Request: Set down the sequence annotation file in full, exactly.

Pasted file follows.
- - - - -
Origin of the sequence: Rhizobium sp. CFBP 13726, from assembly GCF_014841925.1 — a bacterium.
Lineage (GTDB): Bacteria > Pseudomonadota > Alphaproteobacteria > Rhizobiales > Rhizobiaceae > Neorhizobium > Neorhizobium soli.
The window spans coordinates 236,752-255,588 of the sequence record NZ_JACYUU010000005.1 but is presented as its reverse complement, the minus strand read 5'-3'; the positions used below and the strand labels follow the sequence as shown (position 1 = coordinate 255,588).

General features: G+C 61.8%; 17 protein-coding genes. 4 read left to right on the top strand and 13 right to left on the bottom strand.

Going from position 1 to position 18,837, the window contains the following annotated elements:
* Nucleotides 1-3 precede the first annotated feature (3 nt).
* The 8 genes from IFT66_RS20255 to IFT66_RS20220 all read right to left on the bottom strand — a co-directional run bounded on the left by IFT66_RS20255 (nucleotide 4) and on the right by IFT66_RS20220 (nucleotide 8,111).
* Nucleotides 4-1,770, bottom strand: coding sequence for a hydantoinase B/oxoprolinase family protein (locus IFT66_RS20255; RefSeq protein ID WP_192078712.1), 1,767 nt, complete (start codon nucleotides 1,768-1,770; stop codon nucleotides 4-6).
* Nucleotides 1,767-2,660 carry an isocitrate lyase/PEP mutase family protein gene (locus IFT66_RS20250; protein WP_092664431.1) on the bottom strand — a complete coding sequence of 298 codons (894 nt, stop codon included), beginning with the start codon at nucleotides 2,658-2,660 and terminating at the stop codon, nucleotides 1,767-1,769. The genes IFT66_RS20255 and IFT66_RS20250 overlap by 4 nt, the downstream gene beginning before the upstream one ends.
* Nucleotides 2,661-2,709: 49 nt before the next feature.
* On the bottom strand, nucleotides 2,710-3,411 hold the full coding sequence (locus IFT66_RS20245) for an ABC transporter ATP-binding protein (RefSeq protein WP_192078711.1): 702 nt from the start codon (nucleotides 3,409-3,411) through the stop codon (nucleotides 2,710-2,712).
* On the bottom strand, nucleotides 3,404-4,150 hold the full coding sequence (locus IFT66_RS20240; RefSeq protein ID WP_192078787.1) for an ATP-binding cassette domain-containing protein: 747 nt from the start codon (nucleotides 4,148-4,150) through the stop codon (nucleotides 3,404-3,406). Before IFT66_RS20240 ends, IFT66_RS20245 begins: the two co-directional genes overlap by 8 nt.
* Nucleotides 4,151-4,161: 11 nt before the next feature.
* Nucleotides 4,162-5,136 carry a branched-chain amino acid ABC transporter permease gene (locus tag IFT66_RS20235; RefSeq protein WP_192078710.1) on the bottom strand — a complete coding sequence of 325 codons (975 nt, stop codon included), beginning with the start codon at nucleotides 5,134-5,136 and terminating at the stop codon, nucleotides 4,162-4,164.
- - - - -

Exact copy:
Origin of the sequence: Rhizobium sp. CFBP 13726, from assembly GCF_014841925.1 — a bacterium.
Lineage (GTDB): Bacteria > Pseudomonadota > Alphaproteobacteria > Rhizobiales > Rhizobiaceae > Neorhizobium > Neorhizobium soli.
The window spans coordinates 236,752-255,588 of the sequence record NZ_JACYUU010000005.1 but is presented as its reverse complement, the minus strand read 5'-3'; the positions used below and the strand labels follow the sequence as shown (position 1 = coordinate 255,588).

General features: G+C 61.8%; 17 protein-coding genes. 4 read left to right on the top strand and 13 right to left on the bottom strand.

Going from position 1 to position 18,837, the window contains the following annotated elements:
* Nucleotides 1-3 precede the first annotated feature (3 nt).
* The 8 genes from IFT66_RS20255 to IFT66_RS20220 all read right to left on the bottom strand — a co-directional run bounded on the left by IFT66_RS20255 (nucleotide 4) and on the right by IFT66_RS20220 (nucleotide 8,111).
* Nucleotides 4-1,770, bottom strand: coding sequence for a hydantoinase B/oxoprolinase family protein (locus IFT66_RS20255; RefSeq protein ID WP_192078712.1), 1,767 nt, complete (start codon nucleotides 1,768-1,770; stop codon nucleotides 4-6).
* Nucleotides 1,767-2,660 carry an isocitrate lyase/PEP mutase family protein gene (locus IFT66_RS20250; protein WP_092664431.1) on the bottom strand — a complete coding sequence of 298 codons (894 nt, stop codon included), beginning with the start codon at nucleotides 2,658-2,660 and terminating at the stop codon, nucleotides 1,767-1,769. The genes IFT66_RS20255 and IFT66_RS20250 overlap by 4 nt, the downstream gene beginning before the upstream one ends.
* Nucleotides 2,661-2,709: 49 nt before the next feature.
* On the bottom strand, nucleotides 2,710-3,411 hold the full coding sequence (locus IFT66_RS20245) for an ABC transporter ATP-binding protein (RefSeq protein WP_192078711.1): 702 nt from the start codon (nucleotides 3,409-3,411) through the stop codon (nucleotides 2,710-2,712).
* On the bottom strand, nucleotides 3,404-4,150 hold the full coding sequence (locus IFT66_RS20240; RefSeq protein ID WP_192078787.1) for an ATP-binding cassette domain-containing protein: 747 nt from the start codon (nucleotides 4,148-4,150) through the stop codon (nucleotides 3,404-3,406). Before IFT66_RS20240 ends, IFT66_RS20245 begins: the two co-directional genes overlap by 8 nt.
* Nucleotides 4,151-4,161: 11 nt before the next feature.
* Nucleotides 4,162-5,136 carry a branched-chain amino acid ABC transporter permease gene (locus tag IFT66_RS20235; RefSeq protein WP_192078710.1) on the bottom strand — a complete coding sequence of 325 codons (975 nt, stop codon included), beginning with the start codon at nucleotides 5,134-5,136 and terminating at the stop codon, nucleotides 4,162-4,164.